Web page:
Harry Horse

Writer and illustrator of quirky, deeply affecting children's books
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Richard Horne (Harry Horse), writer, illustrator and cartoonist: born Coventry 9 May 1960; married 1990 Mandy Williamson (died 2007); died Papil, Shetland c10 January 2007.

Harry Horse was a genius with words and pictures. As a children's writer and illustrator, he won awards for many of his books, including The Last Polar Bears (1993) and Little Rabbit Lost (2002). He also worked as a political cartoonist, his work appearing in The Guardian, The Independent, The New Yorker and the Glasgow Sunday Herald, among other publications.

His first children's book was Opopogo, or, My Journey with the Loch Ness Monster, published in 1983, which won the Scottish Arts Council's Writer of the Year Award. At this time Horse, based in Edinburgh, founded two bands (he played the banjo) - Swamptrash and Hexology - and it was while the foot-stomping, bluegrass-playing Swamptrash were doing a gig on Shetland that he met the enduring love of his life, Mandy Williamson.

Soon after their wedding in 1990, an event happened that was to be a turning point in Horse's creative life. Harry and Mandy found a small brown mongrel dog, which they named Roo, at the Portobello Cat and Dog Rescue Home in Edinburgh. Roo was to become central to their lives and was the heroine of the bestselling series of novels that began with The Last Polar Bears.

The manuscript of The Last Polar Bears arrived at Puffin Books in a beautifully manufactured parchment parcel knotted with string and covered in hand-drawn postage stamps. It looked as if it had indeed come from the North Pole, where the book is set. Most unsolicited manuscripts arrive unheralded but within moments all the senior Puffin editors were huddled round to examine this exotic package. No time was wasted in signing it up.

The writing in these loved novels is quirky, quixotic and deeply affecting. When Roo was interviewed, she said, "Writing is quite easy - I don't know what all the fuss is about", but one knew that Horse laboured over every word. The illustrations have that rare combination of perfect draughtsmanship and the capacity to tear at the heartstrings of the reader. The Last Polar Bears was made into a Christmas special for television in 2000. Nigel Hawthorne played Grandfather; Roo was herself. A later title, The Last Gold Diggers (1998), won the Smarties Gold Award, while The Last Castaways (2003) won the Smarties Silver Award. In 2006, Roo died in Horse's arms on her favourite beach in the Shetlands, with her family around her and listening to her favourite music.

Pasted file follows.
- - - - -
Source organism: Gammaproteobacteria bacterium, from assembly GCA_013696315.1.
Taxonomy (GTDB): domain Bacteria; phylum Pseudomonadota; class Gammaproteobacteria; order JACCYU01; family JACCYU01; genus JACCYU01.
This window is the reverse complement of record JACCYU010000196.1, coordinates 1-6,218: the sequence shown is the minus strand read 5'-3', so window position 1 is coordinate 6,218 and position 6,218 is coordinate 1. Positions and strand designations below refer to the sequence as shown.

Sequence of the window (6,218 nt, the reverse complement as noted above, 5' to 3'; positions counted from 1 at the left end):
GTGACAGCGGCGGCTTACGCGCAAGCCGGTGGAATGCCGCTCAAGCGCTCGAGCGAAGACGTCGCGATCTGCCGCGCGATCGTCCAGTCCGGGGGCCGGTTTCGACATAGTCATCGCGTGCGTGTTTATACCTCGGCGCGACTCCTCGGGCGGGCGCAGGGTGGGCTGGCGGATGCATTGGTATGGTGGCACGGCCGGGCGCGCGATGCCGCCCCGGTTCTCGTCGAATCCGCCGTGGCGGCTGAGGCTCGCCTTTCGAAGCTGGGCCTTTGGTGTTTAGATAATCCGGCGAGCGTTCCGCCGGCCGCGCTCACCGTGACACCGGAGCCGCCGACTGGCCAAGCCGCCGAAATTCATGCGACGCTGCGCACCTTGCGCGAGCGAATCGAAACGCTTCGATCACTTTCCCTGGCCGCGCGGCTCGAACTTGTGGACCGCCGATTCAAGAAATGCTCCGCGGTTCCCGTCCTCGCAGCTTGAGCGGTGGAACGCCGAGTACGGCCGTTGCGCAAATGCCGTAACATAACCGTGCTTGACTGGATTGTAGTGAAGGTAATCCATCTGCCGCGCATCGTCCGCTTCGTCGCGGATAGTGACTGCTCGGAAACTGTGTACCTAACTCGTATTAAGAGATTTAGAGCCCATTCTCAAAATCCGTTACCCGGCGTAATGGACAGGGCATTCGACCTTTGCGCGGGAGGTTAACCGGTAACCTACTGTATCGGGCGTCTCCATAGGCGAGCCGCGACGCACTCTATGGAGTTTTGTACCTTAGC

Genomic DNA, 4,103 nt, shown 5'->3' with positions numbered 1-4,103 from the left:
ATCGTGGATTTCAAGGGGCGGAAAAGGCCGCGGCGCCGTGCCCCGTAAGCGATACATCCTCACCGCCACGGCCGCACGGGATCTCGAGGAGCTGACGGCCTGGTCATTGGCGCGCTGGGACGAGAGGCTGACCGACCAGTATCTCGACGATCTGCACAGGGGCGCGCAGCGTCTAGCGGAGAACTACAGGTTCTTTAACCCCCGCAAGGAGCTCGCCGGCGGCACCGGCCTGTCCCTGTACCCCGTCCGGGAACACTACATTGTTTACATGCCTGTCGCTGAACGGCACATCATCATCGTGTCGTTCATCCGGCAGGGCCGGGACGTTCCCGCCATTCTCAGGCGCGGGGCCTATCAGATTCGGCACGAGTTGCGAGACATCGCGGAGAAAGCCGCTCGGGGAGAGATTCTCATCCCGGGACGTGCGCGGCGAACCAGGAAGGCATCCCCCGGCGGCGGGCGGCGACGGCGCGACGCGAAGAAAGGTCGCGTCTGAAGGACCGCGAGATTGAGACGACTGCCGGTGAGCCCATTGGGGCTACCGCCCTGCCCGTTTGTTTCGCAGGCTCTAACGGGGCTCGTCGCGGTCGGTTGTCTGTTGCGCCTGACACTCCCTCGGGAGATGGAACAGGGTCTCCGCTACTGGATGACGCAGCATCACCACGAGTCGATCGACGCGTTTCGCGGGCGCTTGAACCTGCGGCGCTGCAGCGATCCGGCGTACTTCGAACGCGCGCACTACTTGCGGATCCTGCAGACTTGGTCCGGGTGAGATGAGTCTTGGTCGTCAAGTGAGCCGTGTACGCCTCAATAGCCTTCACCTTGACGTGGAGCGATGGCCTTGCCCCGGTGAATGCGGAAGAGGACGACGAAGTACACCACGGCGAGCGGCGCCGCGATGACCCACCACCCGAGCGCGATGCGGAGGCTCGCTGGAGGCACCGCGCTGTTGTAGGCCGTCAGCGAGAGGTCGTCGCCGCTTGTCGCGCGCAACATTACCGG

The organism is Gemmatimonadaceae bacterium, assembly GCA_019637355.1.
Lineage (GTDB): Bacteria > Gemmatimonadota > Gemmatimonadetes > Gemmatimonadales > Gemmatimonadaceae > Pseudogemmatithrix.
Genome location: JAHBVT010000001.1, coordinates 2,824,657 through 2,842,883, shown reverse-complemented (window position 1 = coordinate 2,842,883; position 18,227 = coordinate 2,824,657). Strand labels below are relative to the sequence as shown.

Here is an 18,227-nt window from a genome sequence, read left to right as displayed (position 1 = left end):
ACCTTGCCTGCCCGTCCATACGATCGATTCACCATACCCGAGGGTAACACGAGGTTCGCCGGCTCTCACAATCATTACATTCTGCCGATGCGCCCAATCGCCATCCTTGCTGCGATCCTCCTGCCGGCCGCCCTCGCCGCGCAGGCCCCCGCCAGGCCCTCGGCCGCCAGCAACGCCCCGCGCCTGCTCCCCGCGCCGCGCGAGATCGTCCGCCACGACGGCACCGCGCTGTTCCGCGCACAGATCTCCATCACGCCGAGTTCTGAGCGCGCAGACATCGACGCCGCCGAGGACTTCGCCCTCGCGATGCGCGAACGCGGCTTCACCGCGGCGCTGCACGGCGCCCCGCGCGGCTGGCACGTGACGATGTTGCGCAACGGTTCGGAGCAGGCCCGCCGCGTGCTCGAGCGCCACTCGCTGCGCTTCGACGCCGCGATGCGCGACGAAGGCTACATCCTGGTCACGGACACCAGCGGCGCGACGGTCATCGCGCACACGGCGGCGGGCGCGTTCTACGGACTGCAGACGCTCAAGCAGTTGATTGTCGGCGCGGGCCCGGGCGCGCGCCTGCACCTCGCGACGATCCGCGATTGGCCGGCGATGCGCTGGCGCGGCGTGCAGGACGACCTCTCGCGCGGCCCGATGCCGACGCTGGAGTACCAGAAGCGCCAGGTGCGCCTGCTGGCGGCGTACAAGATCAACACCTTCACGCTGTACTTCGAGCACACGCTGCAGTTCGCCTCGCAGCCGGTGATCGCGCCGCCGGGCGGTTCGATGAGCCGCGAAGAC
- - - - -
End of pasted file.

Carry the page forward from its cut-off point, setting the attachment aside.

Horse also wrote and illustrated full-colour picture books for younger children. His latest titles were about Little Rabbit, an enchanting character living with his large family and with illustrations reminiscent of Ernest Shepard. Little Rabbit faces the fears and struggles of a child growing up, in stories told with delightful humour. Little Rabbit Lost (2002) won the Scottish Arts Council's Children's Book of the Year Award.

Horse's work was translated into 12 languages and was particularly admired in America. He thought every book should be a work of art and every book he produced was just that. Among notable illustration commissions he took on were the illustrations for Fup (2002) by Jim Dodge, Chewing the Cud (2001), Dick King-Smith's autobiography, and The Great Rock Discography (1994) by Martin Strong.

Harry Horse was born Richard Horne in Coventry in 1960. His parents separated when he was young and he went to boarding school at an early age, finishing his education at Wrekin College. His precocity showed when he managed to telephone Bob Dylan from school and spoke to the great man, who made Richard promise he would never ring the number again nor give it to anyone else. He didn't break his promise.

The stories of how his name changed to Harry Horse are legion: he claimed that it arose out of his sloppy writing at prep school. But in later life he usually wrote in sepia ink on art paper in a beautiful cursive script.

After leaving school, he was initially articled to a firm of solicitors and one cannot imagine a career less suited to the mercurial, instinctive Horse. In 1978 he went to Edinburgh where he used to haunt the College of Art, sneaking into life-drawing classes. This was the extent of his formal artistic training.

Horse was also one of the outstanding political cartoonists of his generation. The great 18th-century cartoonist Gilray was his hero. From 1987 to 1992 he was political cartoonist for Scotland on Sunday, and at the time of his death was producing a weekly cartoon for the Sunday Herald. Much of his cartooning was driven by his anger at the horrors and injustices of the world but he was also capable of delicate, soft pieces of great beauty.

In recent years he wrote and directed computer games, and was the co-creator of the bestselling fantasy game Drowned God, launched in 1996.

Harry's wife Mandy was his most solid support for years and when she was diagnosed with multiple sclerosis, he cared for her with love, tenderness and practicality. They were both found dead on Wednesday morning at their home on the Shetland island of Burra.

Harry Horse was in many ways a man from another age, whose nature and sensibility were alien to the demands and vagaries of modern commercial life.

Caroline Sheldon